Despite its relatively recent release date of August 2019, Knights and Bikes has already seen enough success to span out into other media: With two books already published, a third on the way and even rumblings of an upcoming TV show. It’s hardly a huge surprise on the face of it, coming off on the back of a hugely successful Kickstarter campaign with a visually distinct style and the excellent (and family-friendly) characterisation of its two leads, Nessa & Demelza.
It’s the family-friendly angle that maybe best explains the game’s broader success, and it’s an angle that informed the game’s central mechanic: narrative driven co-op gameplay, with a particular emphasis on local co-op. While the game is still able to be played solo thanks to an AI-companion, a lot of the game’s initial inspiration came from a lack of story-based co-op games that can be played with families and loved ones, according to Foam Sword co-founders Rex Crowle and Moo Yu.
“Before I moved to the UK,” says Yu “I was a single gamer who played hundreds of hours of games a week on my own. Then once I moved here, I met my wife, and I was always longing for more co-op games. The thing that I felt was really missing was story based co-op games. So either we’d play single player games where we’d pass the controller from person to person, or the other person would just be sitting there and either providing commentary or trying to solve puzzles and giving clues. We just couldn’t find many games where there was a nice story to play through as two characters. I think that was the thing that I eventually sort of started focusing more and more on. Like, what are the kinds of games that I can see myself playing with my wife? Plus I have a son now, and I’m always thinking, once he’s a little bit older, what are the games I can play with him?”
We imagine he and his son could easily just play Knights and Bikes – The game’s focus on the imaginative play of its two child-leads forms much of the game’s character, as well as making it approachable for younger players. This emphasis on childhood takes inspiration from classic coming of age films from the 1980s.
“Like a lot of old school British games,” says Crowle, “the idea formed while we were sitting in a pub one day. We were in this pub on the banks of the Thames, and we were talking about all the stuff that we loved about the movie The Goonies, the way that that’s a real coming of age story. It’s about kids both being individuals but also working together. They have a very strong shared goal of trying to find some treasure, but also that’s just the MacGuffin. The film is really all about them learning to get along with each other. So it started off as this idea of making something similar to that, but also we wanted to put our own spin on it. We didn’t want it to just fall into tropes and nostalgia and what have you. So as the development progressed, we decided to set the set the action in a fictionalised version of Cornwall where I grew up, so it would have kind of quite a different feel to the Oregon setting of The Goonies. I felt that I would be able to contribute a lot more than if I was trying to make a game about somewhere that I hadn’t even visited.”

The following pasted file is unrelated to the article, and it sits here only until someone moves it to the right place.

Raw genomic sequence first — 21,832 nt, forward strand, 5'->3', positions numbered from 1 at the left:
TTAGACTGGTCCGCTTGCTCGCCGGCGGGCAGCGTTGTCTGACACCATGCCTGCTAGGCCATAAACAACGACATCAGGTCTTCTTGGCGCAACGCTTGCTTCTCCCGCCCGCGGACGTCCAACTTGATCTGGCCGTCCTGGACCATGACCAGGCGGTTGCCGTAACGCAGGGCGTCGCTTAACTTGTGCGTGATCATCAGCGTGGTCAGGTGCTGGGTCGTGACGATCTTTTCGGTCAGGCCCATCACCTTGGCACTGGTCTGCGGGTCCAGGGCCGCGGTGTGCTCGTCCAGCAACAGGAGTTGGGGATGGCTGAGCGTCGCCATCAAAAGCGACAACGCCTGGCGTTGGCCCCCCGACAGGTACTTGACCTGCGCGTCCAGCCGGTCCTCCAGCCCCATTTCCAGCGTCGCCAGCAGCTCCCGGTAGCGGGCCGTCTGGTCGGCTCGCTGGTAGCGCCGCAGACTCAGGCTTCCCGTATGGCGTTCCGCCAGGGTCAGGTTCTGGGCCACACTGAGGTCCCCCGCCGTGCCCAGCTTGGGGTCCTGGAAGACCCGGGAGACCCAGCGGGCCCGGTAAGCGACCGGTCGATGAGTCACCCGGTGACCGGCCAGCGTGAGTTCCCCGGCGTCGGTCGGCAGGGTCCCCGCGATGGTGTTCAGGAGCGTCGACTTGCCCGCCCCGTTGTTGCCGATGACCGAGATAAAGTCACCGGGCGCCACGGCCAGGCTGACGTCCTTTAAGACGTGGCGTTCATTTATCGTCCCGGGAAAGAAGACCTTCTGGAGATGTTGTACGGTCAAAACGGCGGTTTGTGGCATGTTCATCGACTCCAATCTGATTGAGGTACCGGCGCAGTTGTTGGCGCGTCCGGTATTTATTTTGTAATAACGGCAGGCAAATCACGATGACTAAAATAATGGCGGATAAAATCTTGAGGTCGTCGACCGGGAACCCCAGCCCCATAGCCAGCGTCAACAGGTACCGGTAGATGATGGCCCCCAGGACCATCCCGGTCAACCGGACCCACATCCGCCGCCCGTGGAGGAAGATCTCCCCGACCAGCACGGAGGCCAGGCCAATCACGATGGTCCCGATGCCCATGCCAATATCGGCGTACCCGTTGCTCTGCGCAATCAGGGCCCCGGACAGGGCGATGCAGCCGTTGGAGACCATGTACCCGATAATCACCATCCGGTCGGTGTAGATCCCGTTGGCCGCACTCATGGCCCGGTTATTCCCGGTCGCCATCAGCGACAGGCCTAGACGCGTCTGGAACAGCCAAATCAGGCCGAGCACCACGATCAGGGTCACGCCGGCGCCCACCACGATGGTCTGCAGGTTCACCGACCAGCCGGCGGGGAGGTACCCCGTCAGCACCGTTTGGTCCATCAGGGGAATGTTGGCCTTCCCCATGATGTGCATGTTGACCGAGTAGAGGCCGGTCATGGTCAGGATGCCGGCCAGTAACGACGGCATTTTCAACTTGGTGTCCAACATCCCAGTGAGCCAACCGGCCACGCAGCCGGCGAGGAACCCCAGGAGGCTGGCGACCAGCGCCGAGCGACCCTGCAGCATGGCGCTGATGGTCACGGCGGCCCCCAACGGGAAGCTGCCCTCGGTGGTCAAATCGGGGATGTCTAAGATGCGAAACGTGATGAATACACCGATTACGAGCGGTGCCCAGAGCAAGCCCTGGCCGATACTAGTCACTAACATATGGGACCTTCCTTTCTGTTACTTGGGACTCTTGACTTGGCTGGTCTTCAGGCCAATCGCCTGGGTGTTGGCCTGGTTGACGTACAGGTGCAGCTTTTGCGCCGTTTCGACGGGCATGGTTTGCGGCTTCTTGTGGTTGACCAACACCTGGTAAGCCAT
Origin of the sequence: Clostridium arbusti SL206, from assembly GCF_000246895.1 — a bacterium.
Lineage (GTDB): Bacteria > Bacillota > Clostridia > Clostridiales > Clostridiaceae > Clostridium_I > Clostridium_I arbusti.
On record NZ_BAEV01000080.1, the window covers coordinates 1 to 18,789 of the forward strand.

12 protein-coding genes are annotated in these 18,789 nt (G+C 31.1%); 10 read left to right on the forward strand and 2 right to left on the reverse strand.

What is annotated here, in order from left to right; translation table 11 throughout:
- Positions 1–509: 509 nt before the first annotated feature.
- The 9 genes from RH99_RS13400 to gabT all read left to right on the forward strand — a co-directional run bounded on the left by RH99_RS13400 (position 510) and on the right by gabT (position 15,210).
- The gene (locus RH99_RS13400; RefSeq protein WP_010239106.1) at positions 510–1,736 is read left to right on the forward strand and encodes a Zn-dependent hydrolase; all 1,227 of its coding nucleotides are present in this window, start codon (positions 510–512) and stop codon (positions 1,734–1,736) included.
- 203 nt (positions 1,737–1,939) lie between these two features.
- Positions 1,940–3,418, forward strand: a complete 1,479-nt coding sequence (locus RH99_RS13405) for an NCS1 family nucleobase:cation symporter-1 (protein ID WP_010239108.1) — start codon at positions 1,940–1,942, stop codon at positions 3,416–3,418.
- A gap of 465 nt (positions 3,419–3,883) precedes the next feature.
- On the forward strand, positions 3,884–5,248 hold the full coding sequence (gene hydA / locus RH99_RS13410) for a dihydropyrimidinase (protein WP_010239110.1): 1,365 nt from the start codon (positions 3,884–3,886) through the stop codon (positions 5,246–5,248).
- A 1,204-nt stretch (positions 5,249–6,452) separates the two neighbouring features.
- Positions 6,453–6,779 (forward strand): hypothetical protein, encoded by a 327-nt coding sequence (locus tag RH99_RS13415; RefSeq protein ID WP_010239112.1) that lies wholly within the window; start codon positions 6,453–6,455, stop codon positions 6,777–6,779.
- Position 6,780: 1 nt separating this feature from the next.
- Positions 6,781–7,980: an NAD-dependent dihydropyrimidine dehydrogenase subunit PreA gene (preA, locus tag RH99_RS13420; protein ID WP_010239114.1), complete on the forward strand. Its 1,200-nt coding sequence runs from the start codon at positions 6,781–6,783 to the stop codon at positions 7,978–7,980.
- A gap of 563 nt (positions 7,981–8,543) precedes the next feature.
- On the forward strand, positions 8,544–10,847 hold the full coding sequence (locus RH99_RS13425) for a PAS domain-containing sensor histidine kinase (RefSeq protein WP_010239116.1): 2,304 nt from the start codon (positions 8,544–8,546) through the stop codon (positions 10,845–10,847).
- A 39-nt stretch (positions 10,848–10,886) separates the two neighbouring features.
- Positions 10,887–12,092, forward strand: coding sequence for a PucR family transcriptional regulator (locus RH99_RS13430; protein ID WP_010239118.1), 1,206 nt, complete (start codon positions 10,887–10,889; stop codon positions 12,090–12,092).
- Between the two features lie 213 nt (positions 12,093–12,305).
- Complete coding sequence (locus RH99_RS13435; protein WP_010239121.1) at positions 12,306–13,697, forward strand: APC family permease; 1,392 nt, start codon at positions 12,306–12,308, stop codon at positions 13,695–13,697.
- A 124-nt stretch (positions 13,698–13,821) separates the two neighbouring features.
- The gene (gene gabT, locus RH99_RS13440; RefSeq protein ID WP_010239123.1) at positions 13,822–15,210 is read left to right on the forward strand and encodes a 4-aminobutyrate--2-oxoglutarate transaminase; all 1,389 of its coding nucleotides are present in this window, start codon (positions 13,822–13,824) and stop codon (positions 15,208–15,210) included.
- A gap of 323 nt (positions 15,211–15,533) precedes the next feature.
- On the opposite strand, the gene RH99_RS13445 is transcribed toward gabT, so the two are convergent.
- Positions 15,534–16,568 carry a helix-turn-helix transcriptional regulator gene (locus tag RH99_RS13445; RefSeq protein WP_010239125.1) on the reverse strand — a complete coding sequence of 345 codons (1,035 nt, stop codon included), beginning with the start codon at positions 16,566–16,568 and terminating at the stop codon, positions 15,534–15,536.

ARTS AND CRAFTS
This coming of age dynamic isn’t just limited to the game’s narrative, however. The distinctive hand-drawn art style of the game was designed to look as if it had been designed by children, using the kind of materials that children would have easy access to.
“I mean, there’s also some practical reasons for that” says Crowle. “We knew it wasn’t going to be full 3D – that’s definitely not where my skills are, plus with 3D that pipeline just gets so much longer when you’re a small team. So I felt that if we could use 2D artwork in the 3D world setup, it would essentially mean that instead of doing concept art and that just being the start of the process, that actually concept art could be just exported as a static image, loaded into Unity and then stood up in a 3D world.
“But beyond the practical reasons, there was also the question of how that art is going to be created? I felt that creating the world with similar materials to what the kids would have themselves would make it feel a little bit like they are creating the world. They’re telling this story to you when you play it, you’re seeing it slightly through their eyes.
“At the same time, I didn’t want it to have that look you sometimes get in movies, where they want to show like ‘oh, it’s the kid’s drawing on the fridge’ and it’s kind of a wonky house. And then someone always draws like the letter R backwards to show like ‘aw, a kid’s drawn it.’ No kid has ever drawn Rs backwards! That’s just something invented by adults! It still had to look beautiful, but this use of materials helps us to meet halfway between the adult world and the expressive, imaginative kid perspective on that world.”
The pair have proven experience in exploring imaginative, child-friendly spaces like this. As Media Molecule alumni, they both worked on LittleBigPlanet, with Crowle having since gone on to work as the creative director on Tearaway and Tearaway Unfolded. With this pedigree under their belts, the pair felt it was time to step away from Media Molecule and start up their own studio.
“Tearaway was a really fun project,” says Crowle. “I really enjoyed my first time leading a project and being slightly hands off, but also trying to guide the game to fruition. All games are hard to make. And I think after you’ve created a whole universe from scratch, you’re often looking for something new to do and have some new adventures. I think both of us really wanted to make something quite small, quite personal – something that we could work on by going around to each other’s flats and working from kitchen tables.